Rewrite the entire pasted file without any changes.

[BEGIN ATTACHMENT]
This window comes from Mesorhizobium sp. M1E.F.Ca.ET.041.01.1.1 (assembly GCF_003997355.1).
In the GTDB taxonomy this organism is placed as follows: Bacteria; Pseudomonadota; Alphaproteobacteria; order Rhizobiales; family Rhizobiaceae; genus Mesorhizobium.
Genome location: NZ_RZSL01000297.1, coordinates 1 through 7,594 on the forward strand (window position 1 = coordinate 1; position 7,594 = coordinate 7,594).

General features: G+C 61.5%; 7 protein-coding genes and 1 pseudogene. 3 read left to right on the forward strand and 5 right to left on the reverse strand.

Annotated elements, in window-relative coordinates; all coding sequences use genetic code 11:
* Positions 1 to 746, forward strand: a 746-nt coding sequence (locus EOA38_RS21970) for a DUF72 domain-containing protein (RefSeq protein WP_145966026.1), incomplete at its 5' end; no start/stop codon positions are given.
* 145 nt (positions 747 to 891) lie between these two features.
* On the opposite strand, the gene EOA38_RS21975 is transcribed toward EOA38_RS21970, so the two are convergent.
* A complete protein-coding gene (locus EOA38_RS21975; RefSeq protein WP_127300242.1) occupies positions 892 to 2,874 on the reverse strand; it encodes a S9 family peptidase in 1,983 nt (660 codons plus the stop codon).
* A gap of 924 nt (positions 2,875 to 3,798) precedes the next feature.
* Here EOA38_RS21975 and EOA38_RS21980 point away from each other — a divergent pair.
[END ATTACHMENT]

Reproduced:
This window comes from Mesorhizobium sp. M1E.F.Ca.ET.041.01.1.1 (assembly GCF_003997355.1).
In the GTDB taxonomy this organism is placed as follows: Bacteria; Pseudomonadota; Alphaproteobacteria; order Rhizobiales; family Rhizobiaceae; genus Mesorhizobium.
Genome location: NZ_RZSL01000297.1, coordinates 1 through 7,594 on the forward strand (window position 1 = coordinate 1; position 7,594 = coordinate 7,594).

General features: G+C 61.5%; 7 protein-coding genes and 1 pseudogene. 3 read left to right on the forward strand and 5 right to left on the reverse strand.

Annotated elements, in window-relative coordinates; all coding sequences use genetic code 11:
* Positions 1 to 746, forward strand: a 746-nt coding sequence (locus EOA38_RS21970) for a DUF72 domain-containing protein (RefSeq protein WP_145966026.1), incomplete at its 5' end; no start/stop codon positions are given.
* 145 nt (positions 747 to 891) lie between these two features.
* On the opposite strand, the gene EOA38_RS21975 is transcribed toward EOA38_RS21970, so the two are convergent.
* A complete protein-coding gene (locus EOA38_RS21975; RefSeq protein WP_127300242.1) occupies positions 892 to 2,874 on the reverse strand; it encodes a S9 family peptidase in 1,983 nt (660 codons plus the stop codon).
* A gap of 924 nt (positions 2,875 to 3,798) precedes the next feature.
* Here EOA38_RS21975 and EOA38_RS21980 point away from each other — a divergent pair.